When I read Conrad’s The Heart of Darkness, the language hinted to racism not from the standpoint of Conrad, but from Marlow,the protagonist and the other major and minor characters. This is why I can not commit to Achebe’s accusations for Conrad and his work because Conrad’s The Heart of Darkness is a product of its time. Achebe begins his argument with the comparison of the two rivers: Thames and The Congo. He writes: The b... ... middle of paper ... ... that exists within. Evidently, Achebe believes Conrad is a racist and his work is a product of his racism; however, I do not agree with this statement.
Racism in Heart of Darkness In his essay "An Image of Africa: Racism in Conrad’s Heart of Darkness" Chinua Achebe argues that Joseph Conrad 's novel Heart of Darkness is a racist piece of art. Achebe believes that Africa and Africans are represented in the novel through Conrad 's eyes, not the way they really are, which gives the reader the wrong impression about the continent and the people as a whole. He also assures that the racism found in the novel is because Conrad 's own racist ideas and beliefs. Conrad 's intentions, whether he is a racist or not, are not clear, as the novel is written from the perspective of a foreign white man in a strange country. Conrad does not intend to be a racist, but his novel Heart of Darkness may look like
In his essay "An Image of Africa: Racism in Conrad’s Heart of Darkness" Chinua Achebe argues that Joseph Conrad 's novel Heart of Darkness is a racist piece of art. Achebe believes that Africa and Africans are represented in the novel through Conrad 's eyes, not the way they really are, which gives the reader the wrong impression about the continent and the people as a whole. He also assures that the racism found in the novel is because Conrad 's own racist ideas and beliefs. Conrad 's intentions, whether he is a racist or not, are not clear, as the novel is written from the perspective of a foreign white man in a strange country. Conrad does not intend to be a racist, but his novel Heart of Darkness may look like to be one.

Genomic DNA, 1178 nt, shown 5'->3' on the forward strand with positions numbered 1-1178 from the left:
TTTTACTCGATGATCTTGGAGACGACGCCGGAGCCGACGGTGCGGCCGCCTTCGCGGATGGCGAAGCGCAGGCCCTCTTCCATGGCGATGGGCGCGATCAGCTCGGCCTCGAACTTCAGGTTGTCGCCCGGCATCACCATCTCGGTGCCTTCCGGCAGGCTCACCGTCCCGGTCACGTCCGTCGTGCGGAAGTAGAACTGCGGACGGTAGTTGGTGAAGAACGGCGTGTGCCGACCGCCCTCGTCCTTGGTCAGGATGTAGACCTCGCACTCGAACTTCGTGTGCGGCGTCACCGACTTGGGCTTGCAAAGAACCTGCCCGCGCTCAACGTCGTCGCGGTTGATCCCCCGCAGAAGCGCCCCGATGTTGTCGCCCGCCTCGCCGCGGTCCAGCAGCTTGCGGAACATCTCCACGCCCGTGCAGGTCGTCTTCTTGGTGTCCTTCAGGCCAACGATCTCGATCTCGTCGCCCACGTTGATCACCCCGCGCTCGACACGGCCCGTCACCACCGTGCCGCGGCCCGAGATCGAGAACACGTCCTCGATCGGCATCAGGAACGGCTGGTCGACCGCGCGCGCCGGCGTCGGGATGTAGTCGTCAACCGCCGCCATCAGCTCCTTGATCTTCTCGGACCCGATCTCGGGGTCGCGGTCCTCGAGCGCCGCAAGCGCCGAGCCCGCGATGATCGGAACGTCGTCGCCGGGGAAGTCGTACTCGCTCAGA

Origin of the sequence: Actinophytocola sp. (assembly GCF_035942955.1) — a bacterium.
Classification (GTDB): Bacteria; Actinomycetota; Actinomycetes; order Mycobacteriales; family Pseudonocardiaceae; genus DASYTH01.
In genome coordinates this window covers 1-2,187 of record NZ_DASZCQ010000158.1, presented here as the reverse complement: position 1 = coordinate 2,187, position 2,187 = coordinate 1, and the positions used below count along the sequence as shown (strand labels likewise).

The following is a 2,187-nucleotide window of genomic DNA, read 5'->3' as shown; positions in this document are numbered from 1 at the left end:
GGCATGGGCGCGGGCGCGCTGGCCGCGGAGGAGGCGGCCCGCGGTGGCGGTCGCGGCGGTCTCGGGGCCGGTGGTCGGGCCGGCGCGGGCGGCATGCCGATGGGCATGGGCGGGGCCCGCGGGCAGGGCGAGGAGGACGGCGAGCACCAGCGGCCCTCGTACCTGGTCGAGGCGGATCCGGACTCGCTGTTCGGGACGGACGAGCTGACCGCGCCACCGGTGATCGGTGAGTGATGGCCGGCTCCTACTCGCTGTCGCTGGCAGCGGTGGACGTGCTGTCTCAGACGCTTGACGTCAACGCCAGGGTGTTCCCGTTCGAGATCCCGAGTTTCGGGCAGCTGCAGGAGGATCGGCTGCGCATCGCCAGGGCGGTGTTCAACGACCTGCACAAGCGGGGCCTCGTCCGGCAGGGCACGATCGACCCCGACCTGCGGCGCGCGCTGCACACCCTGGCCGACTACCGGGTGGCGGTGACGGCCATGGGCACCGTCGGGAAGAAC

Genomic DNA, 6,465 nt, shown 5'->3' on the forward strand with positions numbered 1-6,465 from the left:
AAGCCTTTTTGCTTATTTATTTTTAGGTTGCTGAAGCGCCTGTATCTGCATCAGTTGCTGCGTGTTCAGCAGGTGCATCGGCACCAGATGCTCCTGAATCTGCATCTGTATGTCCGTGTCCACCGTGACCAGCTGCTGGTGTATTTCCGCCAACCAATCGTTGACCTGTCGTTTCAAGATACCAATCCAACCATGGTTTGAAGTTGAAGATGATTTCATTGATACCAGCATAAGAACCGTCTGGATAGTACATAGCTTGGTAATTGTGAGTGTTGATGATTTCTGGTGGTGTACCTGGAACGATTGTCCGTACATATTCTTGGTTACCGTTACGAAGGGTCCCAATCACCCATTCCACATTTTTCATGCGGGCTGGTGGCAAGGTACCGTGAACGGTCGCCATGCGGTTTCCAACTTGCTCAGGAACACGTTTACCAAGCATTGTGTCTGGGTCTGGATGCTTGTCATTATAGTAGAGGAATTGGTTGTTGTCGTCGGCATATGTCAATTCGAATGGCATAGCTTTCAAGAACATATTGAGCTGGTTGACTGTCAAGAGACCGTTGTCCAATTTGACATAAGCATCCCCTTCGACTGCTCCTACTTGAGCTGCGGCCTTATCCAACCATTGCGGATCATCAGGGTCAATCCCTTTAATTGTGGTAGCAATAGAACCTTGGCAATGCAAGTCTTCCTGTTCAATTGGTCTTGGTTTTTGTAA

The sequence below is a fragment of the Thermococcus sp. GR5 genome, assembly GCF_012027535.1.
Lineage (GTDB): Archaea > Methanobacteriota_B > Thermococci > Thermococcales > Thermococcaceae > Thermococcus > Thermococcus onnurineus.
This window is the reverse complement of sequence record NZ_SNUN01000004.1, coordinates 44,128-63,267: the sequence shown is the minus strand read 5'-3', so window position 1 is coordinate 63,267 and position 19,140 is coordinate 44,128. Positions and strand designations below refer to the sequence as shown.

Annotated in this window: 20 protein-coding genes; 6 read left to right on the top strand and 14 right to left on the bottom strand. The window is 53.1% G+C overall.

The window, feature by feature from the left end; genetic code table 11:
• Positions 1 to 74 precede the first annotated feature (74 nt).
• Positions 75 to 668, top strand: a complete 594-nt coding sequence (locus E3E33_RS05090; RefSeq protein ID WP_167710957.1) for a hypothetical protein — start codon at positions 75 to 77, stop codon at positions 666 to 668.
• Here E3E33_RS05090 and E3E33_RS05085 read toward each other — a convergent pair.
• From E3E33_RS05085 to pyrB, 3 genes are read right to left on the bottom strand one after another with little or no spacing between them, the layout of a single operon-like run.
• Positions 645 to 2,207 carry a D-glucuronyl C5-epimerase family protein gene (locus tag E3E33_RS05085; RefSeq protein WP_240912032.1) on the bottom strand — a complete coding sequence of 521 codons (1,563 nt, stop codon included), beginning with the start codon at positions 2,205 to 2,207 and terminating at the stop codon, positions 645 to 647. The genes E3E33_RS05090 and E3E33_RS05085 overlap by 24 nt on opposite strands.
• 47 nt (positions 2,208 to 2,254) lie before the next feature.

However, he is not entirely sympathetic of the African people, as he tends to dehumanize them throughout the novella. “The conquest of the earth, which mostly means the taking it away from those who have a different complexion or slightly flatter noses than ourselves, is not a pretty thing when you look into it too much.”(page 7). This quote gives readers the first glimpse of Marlow’s opinions on the subject of imperialism, but also foreshadows the terror that is to come in his tale of the Congo. The first part of the quote, is a harsh criticism of imperialism condemning the racism behind the act. The second, criticises the naivety of the majority of europeans, who blindly support imperia...
Heart of Darkness by Joseph Conrad Our world has been plagued by racism before biblical times. Two of the most inhumane outgrowths of racism are detribalization and slavery. During the nineteenth-century European Imperialism, racism led to many acts of inhumanity by Europeans, particularly in Africa. Joseph Conrad's Heart of Darkness presents us with a fictional account of these inhumane acts in Africa illustrating that racism and its outgrowths are the most cruel examples of man's inhumanity to man. One reason racism is such a cruel example of man's inhumanity to man is that it is based on thinking of people as members of groups rather than as individuals.